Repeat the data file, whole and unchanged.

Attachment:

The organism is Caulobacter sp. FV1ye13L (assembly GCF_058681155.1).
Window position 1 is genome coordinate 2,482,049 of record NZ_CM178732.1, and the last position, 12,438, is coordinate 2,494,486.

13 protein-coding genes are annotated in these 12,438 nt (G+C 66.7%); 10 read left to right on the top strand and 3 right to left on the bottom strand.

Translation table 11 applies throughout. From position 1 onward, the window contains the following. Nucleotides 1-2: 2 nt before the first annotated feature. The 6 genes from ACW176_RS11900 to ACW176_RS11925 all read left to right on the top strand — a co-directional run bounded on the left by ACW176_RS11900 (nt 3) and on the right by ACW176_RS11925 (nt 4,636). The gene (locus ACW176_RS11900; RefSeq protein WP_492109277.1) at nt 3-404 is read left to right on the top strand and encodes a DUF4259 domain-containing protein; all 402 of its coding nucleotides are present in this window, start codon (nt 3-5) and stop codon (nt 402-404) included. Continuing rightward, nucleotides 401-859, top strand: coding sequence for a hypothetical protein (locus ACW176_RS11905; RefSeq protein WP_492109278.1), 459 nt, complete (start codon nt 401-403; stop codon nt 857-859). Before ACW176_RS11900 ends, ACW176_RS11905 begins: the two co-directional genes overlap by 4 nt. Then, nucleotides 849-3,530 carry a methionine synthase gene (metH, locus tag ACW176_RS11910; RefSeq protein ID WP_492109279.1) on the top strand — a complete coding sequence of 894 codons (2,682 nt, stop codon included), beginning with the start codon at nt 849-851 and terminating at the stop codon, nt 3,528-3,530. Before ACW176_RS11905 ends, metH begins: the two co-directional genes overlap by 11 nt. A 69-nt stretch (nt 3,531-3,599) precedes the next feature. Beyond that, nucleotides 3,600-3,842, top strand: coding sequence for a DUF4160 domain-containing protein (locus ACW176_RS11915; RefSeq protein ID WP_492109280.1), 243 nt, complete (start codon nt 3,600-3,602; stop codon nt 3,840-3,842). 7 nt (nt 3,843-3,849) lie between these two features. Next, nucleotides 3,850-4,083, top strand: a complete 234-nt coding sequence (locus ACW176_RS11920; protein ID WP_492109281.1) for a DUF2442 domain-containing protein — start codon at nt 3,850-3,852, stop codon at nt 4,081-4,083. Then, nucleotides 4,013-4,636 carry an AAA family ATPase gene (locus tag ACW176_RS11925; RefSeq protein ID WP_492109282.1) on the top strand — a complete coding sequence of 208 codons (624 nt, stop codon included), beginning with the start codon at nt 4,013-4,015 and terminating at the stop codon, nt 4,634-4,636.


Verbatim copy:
The organism is Caulobacter sp. FV1ye13L (assembly GCF_058681155.1).
Window position 1 is genome coordinate 2,482,049 of record NZ_CM178732.1, and the last position, 12,438, is coordinate 2,494,486.

13 protein-coding genes are annotated in these 12,438 nt (G+C 66.7%); 10 read left to right on the top strand and 3 right to left on the bottom strand.

Translation table 11 applies throughout. From position 1 onward, the window contains the following. Nucleotides 1-2: 2 nt before the first annotated feature. The 6 genes from ACW176_RS11900 to ACW176_RS11925 all read left to right on the top strand — a co-directional run bounded on the left by ACW176_RS11900 (nt 3) and on the right by ACW176_RS11925 (nt 4,636). The gene (locus ACW176_RS11900; RefSeq protein WP_492109277.1) at nt 3-404 is read left to right on the top strand and encodes a DUF4259 domain-containing protein; all 402 of its coding nucleotides are present in this window, start codon (nt 3-5) and stop codon (nt 402-404) included. Continuing rightward, nucleotides 401-859, top strand: coding sequence for a hypothetical protein (locus ACW176_RS11905; RefSeq protein WP_492109278.1), 459 nt, complete (start codon nt 401-403; stop codon nt 857-859). Before ACW176_RS11900 ends, ACW176_RS11905 begins: the two co-directional genes overlap by 4 nt. Then, nucleotides 849-3,530 carry a methionine synthase gene (metH, locus tag ACW176_RS11910; RefSeq protein ID WP_492109279.1) on the top strand — a complete coding sequence of 894 codons (2,682 nt, stop codon included), beginning with the start codon at nt 849-851 and terminating at the stop codon, nt 3,528-3,530. Before ACW176_RS11905 ends, metH begins: the two co-directional genes overlap by 11 nt. A 69-nt stretch (nt 3,531-3,599) precedes the next feature. Beyond that, nucleotides 3,600-3,842, top strand: coding sequence for a DUF4160 domain-containing protein (locus ACW176_RS11915; RefSeq protein ID WP_492109280.1), 243 nt, complete (start codon nt 3,600-3,602; stop codon nt 3,840-3,842). 7 nt (nt 3,843-3,849) lie between these two features. Next, nucleotides 3,850-4,083, top strand: a complete 234-nt coding sequence (locus ACW176_RS11920; protein ID WP_492109281.1) for a DUF2442 domain-containing protein — start codon at nt 3,850-3,852, stop codon at nt 4,081-4,083. Then, nucleotides 4,013-4,636 carry an AAA family ATPase gene (locus tag ACW176_RS11925; RefSeq protein ID WP_492109282.1) on the top strand — a complete coding sequence of 208 codons (624 nt, stop codon included), beginning with the start codon at nt 4,013-4,015 and terminating at the stop codon, nt 4,634-4,636.